Designing Behaviours For Well-Being Spaces: How disruptive approaches can improve living conditions
Spaces and their views are changing. The perception of physical and mental well-being is also shifting, especially because of the pandemic. We are experiencing a transitional time where new needs and requirements emerge, affecting human behaviour and the space definition at macro and micro level. New dynamics and perceptions are recognized, leading architects and designers to focus on studying and applying innovative methods.
The book explores the radical transformation of living and working spaces, in which the hybridization of interior and exterior requires a new vision able to interpreter renewed people’s behaviours and needs, a challenging issue for the design discipline that has a multidisciplinary nature as well as a multiscale approach for both research and practice.
Many examples today demonstrate the importance of the therapeutic contribution of architecture and design, to redevelop places of hospitality and care, and create environments in which there is a deep harmony of space, light, and beauty. The interest in research concerning the quality of life has also increased a lot of studies on the complex question of the environmental perception and the importance of natural stimuli for health in interiors, in which the physiological effects of light and colour are fundamental to balance the of human beings’ equilibrium.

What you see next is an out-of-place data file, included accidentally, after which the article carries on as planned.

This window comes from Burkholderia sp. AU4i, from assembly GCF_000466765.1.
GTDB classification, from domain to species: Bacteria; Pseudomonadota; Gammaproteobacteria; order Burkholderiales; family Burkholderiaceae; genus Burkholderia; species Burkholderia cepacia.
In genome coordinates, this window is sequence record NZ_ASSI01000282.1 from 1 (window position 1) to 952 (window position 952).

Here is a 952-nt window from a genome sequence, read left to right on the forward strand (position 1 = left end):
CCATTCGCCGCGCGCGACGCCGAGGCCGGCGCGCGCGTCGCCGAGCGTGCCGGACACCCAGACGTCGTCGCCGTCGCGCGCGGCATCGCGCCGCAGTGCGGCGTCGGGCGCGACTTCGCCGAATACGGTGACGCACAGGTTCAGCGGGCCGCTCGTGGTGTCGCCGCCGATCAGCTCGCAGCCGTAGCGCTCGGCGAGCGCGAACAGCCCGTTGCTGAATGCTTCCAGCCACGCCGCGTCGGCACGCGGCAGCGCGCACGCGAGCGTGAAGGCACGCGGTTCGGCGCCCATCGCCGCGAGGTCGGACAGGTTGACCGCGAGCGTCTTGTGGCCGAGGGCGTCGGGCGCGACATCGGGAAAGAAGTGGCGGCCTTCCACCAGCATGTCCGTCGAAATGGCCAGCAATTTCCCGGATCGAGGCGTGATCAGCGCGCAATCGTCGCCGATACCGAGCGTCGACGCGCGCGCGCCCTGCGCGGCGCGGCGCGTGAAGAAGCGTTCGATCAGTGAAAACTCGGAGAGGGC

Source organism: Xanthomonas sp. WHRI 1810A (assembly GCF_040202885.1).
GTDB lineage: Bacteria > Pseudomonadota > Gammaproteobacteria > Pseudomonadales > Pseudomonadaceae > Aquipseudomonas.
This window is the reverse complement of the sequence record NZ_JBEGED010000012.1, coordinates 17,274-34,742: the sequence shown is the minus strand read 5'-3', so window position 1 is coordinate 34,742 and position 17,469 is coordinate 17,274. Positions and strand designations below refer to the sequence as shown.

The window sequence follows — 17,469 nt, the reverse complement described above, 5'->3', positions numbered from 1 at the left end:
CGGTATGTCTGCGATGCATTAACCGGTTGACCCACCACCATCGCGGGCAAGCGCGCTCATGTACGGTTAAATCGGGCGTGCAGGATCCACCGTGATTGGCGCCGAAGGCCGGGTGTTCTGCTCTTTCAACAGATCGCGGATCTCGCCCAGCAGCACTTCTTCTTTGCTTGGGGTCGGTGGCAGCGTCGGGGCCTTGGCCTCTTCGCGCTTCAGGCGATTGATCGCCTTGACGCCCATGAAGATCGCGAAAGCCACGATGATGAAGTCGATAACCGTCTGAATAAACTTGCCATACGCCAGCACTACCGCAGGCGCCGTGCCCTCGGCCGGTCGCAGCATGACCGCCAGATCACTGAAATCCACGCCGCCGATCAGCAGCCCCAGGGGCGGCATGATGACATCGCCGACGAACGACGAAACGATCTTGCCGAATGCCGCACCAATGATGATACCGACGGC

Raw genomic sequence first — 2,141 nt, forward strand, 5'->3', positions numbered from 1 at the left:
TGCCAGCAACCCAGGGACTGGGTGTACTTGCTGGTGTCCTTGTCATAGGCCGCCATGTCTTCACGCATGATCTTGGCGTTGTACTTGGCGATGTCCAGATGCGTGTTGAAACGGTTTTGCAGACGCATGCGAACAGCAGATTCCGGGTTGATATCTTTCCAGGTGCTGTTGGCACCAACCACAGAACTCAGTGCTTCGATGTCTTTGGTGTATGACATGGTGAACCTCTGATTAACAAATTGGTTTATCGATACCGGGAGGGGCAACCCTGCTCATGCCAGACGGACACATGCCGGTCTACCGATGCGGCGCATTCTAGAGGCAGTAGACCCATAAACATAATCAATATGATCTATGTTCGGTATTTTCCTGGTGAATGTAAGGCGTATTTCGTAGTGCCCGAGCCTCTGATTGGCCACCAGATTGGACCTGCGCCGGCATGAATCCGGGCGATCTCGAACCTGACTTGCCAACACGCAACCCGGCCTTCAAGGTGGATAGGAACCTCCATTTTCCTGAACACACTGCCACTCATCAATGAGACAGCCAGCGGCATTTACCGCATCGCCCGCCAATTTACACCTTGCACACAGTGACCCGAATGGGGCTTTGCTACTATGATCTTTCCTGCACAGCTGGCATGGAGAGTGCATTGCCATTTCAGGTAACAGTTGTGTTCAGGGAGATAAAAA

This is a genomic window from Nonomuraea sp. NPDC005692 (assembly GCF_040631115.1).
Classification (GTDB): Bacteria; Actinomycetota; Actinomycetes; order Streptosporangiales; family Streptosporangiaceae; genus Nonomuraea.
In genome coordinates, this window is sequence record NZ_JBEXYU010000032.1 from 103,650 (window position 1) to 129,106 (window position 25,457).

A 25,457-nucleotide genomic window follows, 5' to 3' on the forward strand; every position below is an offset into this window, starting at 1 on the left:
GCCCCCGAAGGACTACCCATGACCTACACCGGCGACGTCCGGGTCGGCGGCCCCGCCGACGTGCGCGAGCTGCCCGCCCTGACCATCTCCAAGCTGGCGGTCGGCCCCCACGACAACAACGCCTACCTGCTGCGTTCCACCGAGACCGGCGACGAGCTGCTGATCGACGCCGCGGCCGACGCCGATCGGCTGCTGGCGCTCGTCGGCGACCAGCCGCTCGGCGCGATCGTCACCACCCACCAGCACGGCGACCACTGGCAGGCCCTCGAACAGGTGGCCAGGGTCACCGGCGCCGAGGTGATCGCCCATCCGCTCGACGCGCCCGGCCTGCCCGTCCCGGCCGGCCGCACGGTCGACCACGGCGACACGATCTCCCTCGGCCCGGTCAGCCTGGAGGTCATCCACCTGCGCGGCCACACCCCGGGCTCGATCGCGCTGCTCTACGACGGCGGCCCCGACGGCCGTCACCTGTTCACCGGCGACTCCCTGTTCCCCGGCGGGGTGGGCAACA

In the book we present testimonies of international researchers and designers who propose disruptive scenarios and methodologies to improve wellbeing and mental health conditions overall life quality at urban and personal living level through several examples: the city and the relations with the environment, commercial and hospitality areas, personal spaces, as well as outer space, in microgravity and confined environment, where the astronauts’ experience living in confined environments can be compared to the domestic space and office interiors.
Our ambition is to re-launch an aesthetic, sustainable, design-based approach to improve dwelling conditions, trying to implement care into different well-being dimensions – mental, physical, social, and global – looking at the new people’s behaviours, or even, generating new behaviours, through design.
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